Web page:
Our next question comes from the line of John Ivankoe with JPMorgan.
John Ivankoe - JP Morgan Chase & Co
A couple of short ones, I think. Firstly, in terms of your notes that are outstanding, I think they're approximately $500 million. Do you have any point of view on your beginning to repay some of that? I think you can do 35% now but it can be up to 100%, if my notes are right, in July of 2012, just in the terms of reducing your book interest expense?
John, this is Steve. We've got an opportunity there, I think, to look at our refinancing at some point in time. There's a call on that which begins next year. Obviously with the volatility in the markets, we're going to have to look at that. But we'll begin to look at alternatives, I think, and if something makes sense from a balance sheet standpoint to refinance that either next year or earlier, we'd certainly be prepared to do that. So I think that is a possible opportunity for us. But the nice thing as I just said though, we're sitting in a very flexible position today in terms of financing available cash to reinvest in the business, but I think on top of that, I think refinancing opportunities is something that we certainly will be evaluating.
John Ivankoe - JP Morgan Chase & Co
Okay. And in terms of -- and this would be my last one. In terms of the guidance for 2012, I mean how much -- I'll figure this out in a minute I guess, but how much restaurant margin expansion are you assuming in that number, and does restaurant margin expansion necessitate a significantly easing commodity environment from where we are now?
John, this is Roland, and obviously as we look to 2012 and we look at significant EBITDA growth, it's a combination of all the factors obviously that drives that, from same-store sales to margin expansion as you've mentioned, to what we'll ultimately spend from a G&A standpoint. And we are beginning to look right now at what we think is going to happen from a commodity standpoint in 2012, and while we're not prepared yet to kind of give you guidance on that, we believe that the rate of commodity increase that we've seen this year will begin to decline the next year. So we do certainly think that there is opportunity for margin expansion in 2012 and beyond, a combination of what happens in commodities and also as we grow sales and kind of can take advantage of expanding margins through kind of a sales growth. So as we put together our outlook for 2012, we'll come back to you with a much more kind of a clear expectation of what we expect from both same-store sales and margin expansion.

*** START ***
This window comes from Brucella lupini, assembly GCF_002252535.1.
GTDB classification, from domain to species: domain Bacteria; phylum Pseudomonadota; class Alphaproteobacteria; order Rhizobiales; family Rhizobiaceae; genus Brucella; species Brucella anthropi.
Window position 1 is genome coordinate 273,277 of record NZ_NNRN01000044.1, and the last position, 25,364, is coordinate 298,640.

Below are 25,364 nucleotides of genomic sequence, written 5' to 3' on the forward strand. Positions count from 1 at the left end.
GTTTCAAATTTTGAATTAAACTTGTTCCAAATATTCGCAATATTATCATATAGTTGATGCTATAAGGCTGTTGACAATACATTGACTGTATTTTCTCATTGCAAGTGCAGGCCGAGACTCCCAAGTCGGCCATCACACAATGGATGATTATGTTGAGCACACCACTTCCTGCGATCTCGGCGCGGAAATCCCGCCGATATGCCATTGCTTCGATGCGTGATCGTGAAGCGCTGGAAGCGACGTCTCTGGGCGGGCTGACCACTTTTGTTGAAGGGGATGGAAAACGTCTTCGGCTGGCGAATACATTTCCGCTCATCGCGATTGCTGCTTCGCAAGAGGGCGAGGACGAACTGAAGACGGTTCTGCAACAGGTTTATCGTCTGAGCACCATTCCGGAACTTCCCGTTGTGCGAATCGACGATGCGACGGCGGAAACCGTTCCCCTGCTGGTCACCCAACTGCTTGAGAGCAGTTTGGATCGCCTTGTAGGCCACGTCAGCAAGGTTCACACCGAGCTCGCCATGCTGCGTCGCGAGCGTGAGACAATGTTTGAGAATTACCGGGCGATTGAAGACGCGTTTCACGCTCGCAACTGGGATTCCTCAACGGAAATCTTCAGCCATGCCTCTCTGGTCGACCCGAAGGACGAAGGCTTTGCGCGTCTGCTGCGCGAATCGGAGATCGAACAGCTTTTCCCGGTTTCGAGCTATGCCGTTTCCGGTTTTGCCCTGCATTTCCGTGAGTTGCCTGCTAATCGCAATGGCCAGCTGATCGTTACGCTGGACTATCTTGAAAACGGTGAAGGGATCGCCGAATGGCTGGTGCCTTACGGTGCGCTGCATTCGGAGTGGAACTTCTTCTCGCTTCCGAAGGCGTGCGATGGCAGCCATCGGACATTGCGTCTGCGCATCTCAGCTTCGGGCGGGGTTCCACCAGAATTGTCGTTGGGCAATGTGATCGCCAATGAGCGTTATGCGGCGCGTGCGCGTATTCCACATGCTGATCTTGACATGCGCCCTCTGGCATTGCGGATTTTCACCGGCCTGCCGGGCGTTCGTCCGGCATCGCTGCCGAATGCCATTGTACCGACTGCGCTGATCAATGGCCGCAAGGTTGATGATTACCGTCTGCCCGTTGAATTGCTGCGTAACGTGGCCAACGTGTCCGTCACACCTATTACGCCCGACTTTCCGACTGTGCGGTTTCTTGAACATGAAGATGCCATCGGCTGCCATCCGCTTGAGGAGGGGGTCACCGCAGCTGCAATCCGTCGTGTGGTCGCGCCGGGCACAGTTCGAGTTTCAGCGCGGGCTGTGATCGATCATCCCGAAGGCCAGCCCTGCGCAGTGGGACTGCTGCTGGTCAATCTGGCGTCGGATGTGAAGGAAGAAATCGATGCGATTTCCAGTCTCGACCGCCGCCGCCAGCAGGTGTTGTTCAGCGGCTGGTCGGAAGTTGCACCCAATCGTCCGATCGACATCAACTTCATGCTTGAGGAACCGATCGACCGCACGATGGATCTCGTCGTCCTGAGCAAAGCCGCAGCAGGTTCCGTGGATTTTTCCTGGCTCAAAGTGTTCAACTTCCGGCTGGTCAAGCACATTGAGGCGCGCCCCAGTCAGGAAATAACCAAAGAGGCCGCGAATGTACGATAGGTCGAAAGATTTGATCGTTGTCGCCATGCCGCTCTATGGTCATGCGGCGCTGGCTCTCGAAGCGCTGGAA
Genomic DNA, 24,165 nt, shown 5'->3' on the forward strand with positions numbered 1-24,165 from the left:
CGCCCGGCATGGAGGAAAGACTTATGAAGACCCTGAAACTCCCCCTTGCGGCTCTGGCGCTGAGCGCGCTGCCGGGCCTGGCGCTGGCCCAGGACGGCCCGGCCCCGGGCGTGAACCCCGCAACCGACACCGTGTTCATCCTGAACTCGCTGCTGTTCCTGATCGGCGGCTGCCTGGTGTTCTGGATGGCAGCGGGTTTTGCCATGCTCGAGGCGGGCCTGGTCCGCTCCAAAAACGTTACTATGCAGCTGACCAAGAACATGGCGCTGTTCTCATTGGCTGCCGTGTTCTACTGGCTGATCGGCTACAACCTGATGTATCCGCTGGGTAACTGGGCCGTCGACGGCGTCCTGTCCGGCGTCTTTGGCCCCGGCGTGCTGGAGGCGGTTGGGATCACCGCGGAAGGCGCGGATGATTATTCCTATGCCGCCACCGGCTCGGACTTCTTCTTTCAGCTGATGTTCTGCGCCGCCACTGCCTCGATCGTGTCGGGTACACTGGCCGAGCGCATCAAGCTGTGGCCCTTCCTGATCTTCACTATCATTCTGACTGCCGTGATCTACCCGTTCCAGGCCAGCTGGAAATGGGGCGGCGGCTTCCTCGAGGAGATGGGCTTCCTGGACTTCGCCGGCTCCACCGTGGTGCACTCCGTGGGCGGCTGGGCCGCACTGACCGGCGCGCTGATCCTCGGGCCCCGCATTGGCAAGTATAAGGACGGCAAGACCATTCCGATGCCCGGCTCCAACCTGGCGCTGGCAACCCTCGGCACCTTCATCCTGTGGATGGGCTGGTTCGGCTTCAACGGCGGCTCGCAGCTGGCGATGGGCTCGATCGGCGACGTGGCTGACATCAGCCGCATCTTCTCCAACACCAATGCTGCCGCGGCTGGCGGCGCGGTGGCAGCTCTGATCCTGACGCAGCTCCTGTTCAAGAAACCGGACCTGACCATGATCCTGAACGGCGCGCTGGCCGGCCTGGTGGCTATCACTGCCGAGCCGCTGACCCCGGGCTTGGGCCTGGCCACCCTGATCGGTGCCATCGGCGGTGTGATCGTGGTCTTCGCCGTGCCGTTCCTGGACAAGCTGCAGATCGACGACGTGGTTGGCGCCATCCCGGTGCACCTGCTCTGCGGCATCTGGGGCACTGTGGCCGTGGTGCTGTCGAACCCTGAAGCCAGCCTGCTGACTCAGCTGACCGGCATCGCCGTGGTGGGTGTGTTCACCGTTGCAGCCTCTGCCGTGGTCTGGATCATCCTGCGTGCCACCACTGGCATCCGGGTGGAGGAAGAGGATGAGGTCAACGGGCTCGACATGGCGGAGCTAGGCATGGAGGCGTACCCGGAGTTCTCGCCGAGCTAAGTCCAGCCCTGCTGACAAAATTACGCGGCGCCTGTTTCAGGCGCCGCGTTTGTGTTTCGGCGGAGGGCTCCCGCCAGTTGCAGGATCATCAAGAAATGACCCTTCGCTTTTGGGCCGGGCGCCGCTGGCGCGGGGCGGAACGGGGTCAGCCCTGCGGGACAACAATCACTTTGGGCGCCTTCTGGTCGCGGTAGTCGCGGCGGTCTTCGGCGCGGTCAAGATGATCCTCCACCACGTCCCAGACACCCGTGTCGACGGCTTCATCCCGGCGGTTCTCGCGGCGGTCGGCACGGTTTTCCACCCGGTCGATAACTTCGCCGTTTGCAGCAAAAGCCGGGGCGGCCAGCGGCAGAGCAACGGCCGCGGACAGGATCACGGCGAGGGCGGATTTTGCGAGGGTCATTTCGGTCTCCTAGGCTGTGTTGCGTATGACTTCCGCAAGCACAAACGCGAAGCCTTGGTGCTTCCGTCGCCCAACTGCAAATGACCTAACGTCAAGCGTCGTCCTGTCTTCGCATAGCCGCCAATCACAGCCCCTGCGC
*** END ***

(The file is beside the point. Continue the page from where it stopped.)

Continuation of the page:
Our next question comes from the line of Mitch Speiser with Buckingham Research.
Mitchell Speiser - Buckingham Research Group, Inc.
On the comp's results for the second quarter, I believe the breakfast test is within the comp's results, and just because it is -- or could you give us a sense of about 10% of the company stores to breakfast and maybe, can you maybe strip out what the breakfast comp was or how much breakfast contributed to the comp's growth in the second quarter?
Mitch, I don't have a number to break out for you but it's a relatively small component of that 2.3.
Our next question comes from the line of Joscelyn MacKay with Morning Star.
Joscelyn MacKay - Morningstar Inc.
I just had a quick question on capital expenditures related to the remodeling of the Ohio headquarters. About how much do you expect those to be and is that counted within your $145 million for 2011?
First of all, over a period of 2 years, I mean we will expect to invest in capital of about $11 million to bring our facility up to the standard that we think it needs to be. We have a beautiful campus, some of you have probably visited it, but unfortunately, the facility is 35-or-so, maybe 40 years old, and unfortunately really haven't put any money into it in quite some time. So in order to kind of provide the entire environment necessary to kind of recruit and maintain high-quality talent as we move our headquarters there, certainly we think that's the right thing to do, not only from an office-based standpoint but we're adding meeting space so we can be much more efficient from the standpoint of getting our teams together, and we're also putting in, as you can imagine, a fitness center so that kind of our employees can think about kind of health and wellness. The great news is that by moving our headquarters back to the Dublin, Ohio area, the combination of the state and the city have really anteed up a significant amount of incentives and tax breaks over a period of time, and so, quite honestly, this will be kind of a better than cash flow neutral over a period of time where we actually kind of received those incentives.
Joscelyn MacKay - Morningstar Inc.
Okay, thanks. And just really quick also on capital expenditures with your new store remodel plan. I know you gave quite a bit of detail earlier this year on your store remodel plans and what -- and capital expenditures related to that. How does these new plans kind of impact to that, and do you have any new targets on how many stores, how much you're going to spend?